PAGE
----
And there are other, perhaps even more troubling ways in which existing laws fail to protect the privacy of patients in researchers’ data stores. For example, current research and medical regs let review boards waive patient consent or even allow researchers to call DNA sequences “de-identified” data. This flies in the face of conventional wisdom that there’s no re-identification risk, she writes.

On top of all of this, the technology already exists to leverage this information for personal identification. For example, genome sequences can potentially be re-identified through comparison to a database of identified genomes. Law enforcement organizations have already used such data to predict key aspects of an individual’s face (such as eye color and race) from genomic data.

Then there’s the issue of what happens with EMR data storage. As the author notes, healthcare organizations are increasingly adding genomic data to their stores, and sharing it widely with individuals on their network. While such practices are largely confined to academic research institutions today, this type of data use is growing, and could also expose patients to involuntary identification.

Not everyone is as concerned as Kulynych about these issues. For example, a group of researchers recently concluded that a single patient anonymization algorithm could offer a “standard” level of privacy protection to patient, even when the organizations involved are sharing clinical data. They argue that larger clinical datasets that use this approach could protect patient privacy without generalizing or suppressing data in a manner that would undermine its usefulness.

But if nothing else, it’s hard to argue Kulynych’s central concern, that too few rules have been updated to reflect the realities of big genomic and medical data stories. Clearly, state and federal rules  need to address the emerging problems associated with big data and privacy. Otherwise, by the time a major privacy breach occurs, neither patients nor researchers will have any recourse.

#TransformHIT Think Tank Hosted by DellEMC

Posted on April 5, 2017 I Written By

John Lynn is the Founder of the HealthcareScene.com blog network which currently consists of 10 blogs containing over 8000 articles with John having written over 4000 of the articles himself. These EMR and Healthcare IT related articles have been viewed over 16 million times. John also manages Healthcare IT Central and Healthcare IT Today, the leading career Health IT job board and blog. John is co-founder of InfluentialNetworks.com and Physia.com. John is highly involved in social media, and in addition to his blogs can also be found on Twitter: @techguy and @ehrandhit and LinkedIn.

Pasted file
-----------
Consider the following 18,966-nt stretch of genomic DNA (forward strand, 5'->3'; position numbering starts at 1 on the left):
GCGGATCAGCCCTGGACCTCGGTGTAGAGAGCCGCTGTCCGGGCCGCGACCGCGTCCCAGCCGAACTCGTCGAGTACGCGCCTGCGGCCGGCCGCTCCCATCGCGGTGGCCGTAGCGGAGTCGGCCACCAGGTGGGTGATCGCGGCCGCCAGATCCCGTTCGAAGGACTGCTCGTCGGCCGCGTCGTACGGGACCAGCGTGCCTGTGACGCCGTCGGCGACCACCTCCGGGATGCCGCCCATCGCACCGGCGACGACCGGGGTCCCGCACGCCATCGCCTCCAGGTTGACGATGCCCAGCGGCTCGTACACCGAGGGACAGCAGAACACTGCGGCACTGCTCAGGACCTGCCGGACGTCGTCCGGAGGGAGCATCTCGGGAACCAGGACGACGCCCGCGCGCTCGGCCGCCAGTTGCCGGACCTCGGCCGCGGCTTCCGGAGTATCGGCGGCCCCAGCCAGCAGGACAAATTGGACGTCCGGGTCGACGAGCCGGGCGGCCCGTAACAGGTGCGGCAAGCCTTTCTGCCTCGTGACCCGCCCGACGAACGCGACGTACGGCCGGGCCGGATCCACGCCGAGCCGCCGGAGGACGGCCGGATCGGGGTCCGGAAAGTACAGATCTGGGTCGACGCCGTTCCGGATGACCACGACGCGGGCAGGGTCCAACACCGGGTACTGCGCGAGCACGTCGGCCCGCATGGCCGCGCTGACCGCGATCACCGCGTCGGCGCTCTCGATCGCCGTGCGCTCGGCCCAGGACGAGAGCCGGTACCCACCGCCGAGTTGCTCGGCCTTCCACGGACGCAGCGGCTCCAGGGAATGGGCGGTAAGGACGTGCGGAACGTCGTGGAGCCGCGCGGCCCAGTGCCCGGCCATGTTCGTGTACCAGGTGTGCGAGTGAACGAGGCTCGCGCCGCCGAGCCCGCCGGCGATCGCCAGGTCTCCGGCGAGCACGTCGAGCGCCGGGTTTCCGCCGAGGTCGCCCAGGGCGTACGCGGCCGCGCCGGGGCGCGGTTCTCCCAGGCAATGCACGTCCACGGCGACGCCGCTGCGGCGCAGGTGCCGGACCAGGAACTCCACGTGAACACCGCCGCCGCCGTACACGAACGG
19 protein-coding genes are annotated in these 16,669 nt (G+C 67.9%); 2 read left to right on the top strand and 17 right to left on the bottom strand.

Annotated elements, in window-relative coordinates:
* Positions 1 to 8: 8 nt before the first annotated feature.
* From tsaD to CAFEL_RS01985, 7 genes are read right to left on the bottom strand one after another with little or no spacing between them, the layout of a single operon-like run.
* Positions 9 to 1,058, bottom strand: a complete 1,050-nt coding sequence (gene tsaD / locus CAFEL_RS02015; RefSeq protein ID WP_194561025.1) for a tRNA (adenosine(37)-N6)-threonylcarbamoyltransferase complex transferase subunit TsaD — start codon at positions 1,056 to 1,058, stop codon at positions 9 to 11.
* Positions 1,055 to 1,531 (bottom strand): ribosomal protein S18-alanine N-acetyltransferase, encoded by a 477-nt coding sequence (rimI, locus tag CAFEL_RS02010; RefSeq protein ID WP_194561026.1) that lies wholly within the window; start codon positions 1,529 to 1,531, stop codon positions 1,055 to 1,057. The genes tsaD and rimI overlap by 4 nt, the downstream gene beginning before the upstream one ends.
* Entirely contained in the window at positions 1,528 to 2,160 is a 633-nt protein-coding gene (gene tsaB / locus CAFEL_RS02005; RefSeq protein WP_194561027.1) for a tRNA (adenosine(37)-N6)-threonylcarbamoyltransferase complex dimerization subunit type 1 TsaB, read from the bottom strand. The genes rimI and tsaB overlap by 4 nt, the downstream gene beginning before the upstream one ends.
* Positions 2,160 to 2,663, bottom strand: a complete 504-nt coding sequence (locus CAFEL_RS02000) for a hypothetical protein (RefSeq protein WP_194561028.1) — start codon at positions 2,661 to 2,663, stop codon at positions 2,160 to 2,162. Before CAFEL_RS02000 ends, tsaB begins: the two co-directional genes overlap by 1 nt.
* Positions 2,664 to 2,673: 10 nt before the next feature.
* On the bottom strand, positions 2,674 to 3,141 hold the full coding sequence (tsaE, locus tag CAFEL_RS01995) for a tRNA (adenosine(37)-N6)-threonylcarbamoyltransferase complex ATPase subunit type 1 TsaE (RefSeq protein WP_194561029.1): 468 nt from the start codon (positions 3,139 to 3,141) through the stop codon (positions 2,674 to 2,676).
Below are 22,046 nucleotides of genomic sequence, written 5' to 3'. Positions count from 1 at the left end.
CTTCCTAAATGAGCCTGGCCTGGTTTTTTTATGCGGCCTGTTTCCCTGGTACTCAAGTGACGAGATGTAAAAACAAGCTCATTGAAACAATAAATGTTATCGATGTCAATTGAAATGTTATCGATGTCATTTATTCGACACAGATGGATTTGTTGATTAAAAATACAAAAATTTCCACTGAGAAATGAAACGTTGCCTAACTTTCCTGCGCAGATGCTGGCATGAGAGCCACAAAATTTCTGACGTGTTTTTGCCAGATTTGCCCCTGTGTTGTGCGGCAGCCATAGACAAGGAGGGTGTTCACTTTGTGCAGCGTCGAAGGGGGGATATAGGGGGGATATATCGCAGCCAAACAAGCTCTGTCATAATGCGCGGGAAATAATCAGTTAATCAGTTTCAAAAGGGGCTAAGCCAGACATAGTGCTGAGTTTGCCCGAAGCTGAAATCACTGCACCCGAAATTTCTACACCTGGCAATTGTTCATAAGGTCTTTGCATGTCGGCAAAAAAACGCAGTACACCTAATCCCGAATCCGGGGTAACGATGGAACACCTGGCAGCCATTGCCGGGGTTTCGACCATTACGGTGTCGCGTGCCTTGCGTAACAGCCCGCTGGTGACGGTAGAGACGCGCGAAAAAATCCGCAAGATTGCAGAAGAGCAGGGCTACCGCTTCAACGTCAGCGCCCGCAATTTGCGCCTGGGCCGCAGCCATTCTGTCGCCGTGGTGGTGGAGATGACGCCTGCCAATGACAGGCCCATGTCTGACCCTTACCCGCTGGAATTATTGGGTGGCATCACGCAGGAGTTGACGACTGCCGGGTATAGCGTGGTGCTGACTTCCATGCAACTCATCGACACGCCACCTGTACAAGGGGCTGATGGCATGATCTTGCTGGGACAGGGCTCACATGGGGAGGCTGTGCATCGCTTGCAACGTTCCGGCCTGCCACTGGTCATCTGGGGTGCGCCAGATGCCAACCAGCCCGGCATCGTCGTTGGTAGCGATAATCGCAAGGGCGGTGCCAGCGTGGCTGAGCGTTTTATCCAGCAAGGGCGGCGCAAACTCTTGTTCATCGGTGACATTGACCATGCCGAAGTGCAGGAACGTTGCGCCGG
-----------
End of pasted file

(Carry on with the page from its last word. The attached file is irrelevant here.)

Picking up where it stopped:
DellEMC has once again invited me back to participate at the 6th annual #TransformHIT Healthcare Think Tank event happening Tuesday, April 18, 2017 from Noon ET (9 AM PT) – 3 PM ET (Noon PT). I think I’ve been lucky enough to participate 5 of the 6 years and I’ve really enjoyed every one of them. DellEMC does a great job bringing together really smart, interesting people and encourages a sincere, open discussion of major healthcare IT topics. Plus, they do a great job making it so everyone can participate, watch, and share virtually as well.

This year they asked me to moderate the Think Tank which will be a fun new adventure for me, but my job will be made easy by this exceptional list of people that will be participating:

  • John Lynn (@techguy)
  • Paul Sonnier (@Paul_Sonnier)
  • Linda Stotsky (@EMRAnswers)
  • Joe Babaian (@JoeBabaian)
  • Dr. Joe Kim (@DrJosephKim)
  • Andy DeLaO (@cancergeek)
  • Dan Munro (@danmunro)
  • Dr. Jeff Trent (@TGen)
  • Shahid Shah (@ShahidNShah)
  • Dave Dimond(@NextGenHIT)
  • Mike Feibus (@MikeFeibus)

This panel is going to take on three hot topics in the healthcare industry today:

  • Consumerism in Healthcare
  • Precision Medicine
  • Big Data and AI in Healthcare

The great thing is that you can watch the whole #TransformHIT Think Tank event remotely on Livestream (recording will be available after as well). We’ll be watching the #TransformHIT tweet stream and messages to @DellEMCHealth during the event as well if you want to ask any questions or share any insights. We’ll do our best to add outside people’s comments and questions into the discussion. The Think Tank is being held in Phoenix, AZ, so if you’re local there are a few audience seats available if you’d like to come watch live and meet any of the panelists in person. Just let me know in the comments or on our contact us page and I can give you more details.

If you have an interest in healthcare consumerism, precision medicine, or big data and AI in healthcare, then please join us on Tuesday, April 18, 2017 from Noon ET (9 AM PT) – 3 PM ET (Noon PT) for the live stream. It’s sure to be a lively and interesting discussion.